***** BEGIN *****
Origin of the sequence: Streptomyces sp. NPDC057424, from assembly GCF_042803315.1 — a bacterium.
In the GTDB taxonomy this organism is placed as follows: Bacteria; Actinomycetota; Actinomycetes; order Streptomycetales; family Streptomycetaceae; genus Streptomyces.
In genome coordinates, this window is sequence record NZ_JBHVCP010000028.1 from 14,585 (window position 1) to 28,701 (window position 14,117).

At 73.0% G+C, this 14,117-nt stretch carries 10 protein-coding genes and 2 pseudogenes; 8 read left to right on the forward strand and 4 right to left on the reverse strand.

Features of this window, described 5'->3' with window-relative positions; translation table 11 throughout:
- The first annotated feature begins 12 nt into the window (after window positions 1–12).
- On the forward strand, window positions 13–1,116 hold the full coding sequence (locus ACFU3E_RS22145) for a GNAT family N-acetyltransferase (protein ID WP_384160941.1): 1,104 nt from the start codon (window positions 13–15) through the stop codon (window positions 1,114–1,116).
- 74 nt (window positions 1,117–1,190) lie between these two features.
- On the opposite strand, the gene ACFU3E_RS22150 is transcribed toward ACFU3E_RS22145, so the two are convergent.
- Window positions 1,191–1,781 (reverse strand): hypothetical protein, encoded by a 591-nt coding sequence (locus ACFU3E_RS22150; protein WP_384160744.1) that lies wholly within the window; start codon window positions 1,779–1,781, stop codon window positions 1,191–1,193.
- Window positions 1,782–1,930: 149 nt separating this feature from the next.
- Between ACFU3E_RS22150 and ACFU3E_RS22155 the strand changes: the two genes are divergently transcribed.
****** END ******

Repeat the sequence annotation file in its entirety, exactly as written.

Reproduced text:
Origin of the sequence: Streptomyces sp. NPDC057424, from assembly GCF_042803315.1 — a bacterium.
In the GTDB taxonomy this organism is placed as follows: Bacteria; Actinomycetota; Actinomycetes; order Streptomycetales; family Streptomycetaceae; genus Streptomyces.
In genome coordinates, this window is sequence record NZ_JBHVCP010000028.1 from 14,585 (window position 1) to 28,701 (window position 14,117).

At 73.0% G+C, this 14,117-nt stretch carries 10 protein-coding genes and 2 pseudogenes; 8 read left to right on the forward strand and 4 right to left on the reverse strand.

Features of this window, described 5'->3' with window-relative positions; translation table 11 throughout:
- The first annotated feature begins 12 nt into the window (after window positions 1–12).
- On the forward strand, window positions 13–1,116 hold the full coding sequence (locus ACFU3E_RS22145) for a GNAT family N-acetyltransferase (protein ID WP_384160941.1): 1,104 nt from the start codon (window positions 13–15) through the stop codon (window positions 1,114–1,116).
- 74 nt (window positions 1,117–1,190) lie between these two features.
- On the opposite strand, the gene ACFU3E_RS22150 is transcribed toward ACFU3E_RS22145, so the two are convergent.
- Window positions 1,191–1,781 (reverse strand): hypothetical protein, encoded by a 591-nt coding sequence (locus ACFU3E_RS22150; protein WP_384160744.1) that lies wholly within the window; start codon window positions 1,779–1,781, stop codon window positions 1,191–1,193.
- Window positions 1,782–1,930: 149 nt separating this feature from the next.
- Between ACFU3E_RS22150 and ACFU3E_RS22155 the strand changes: the two genes are divergently transcribed.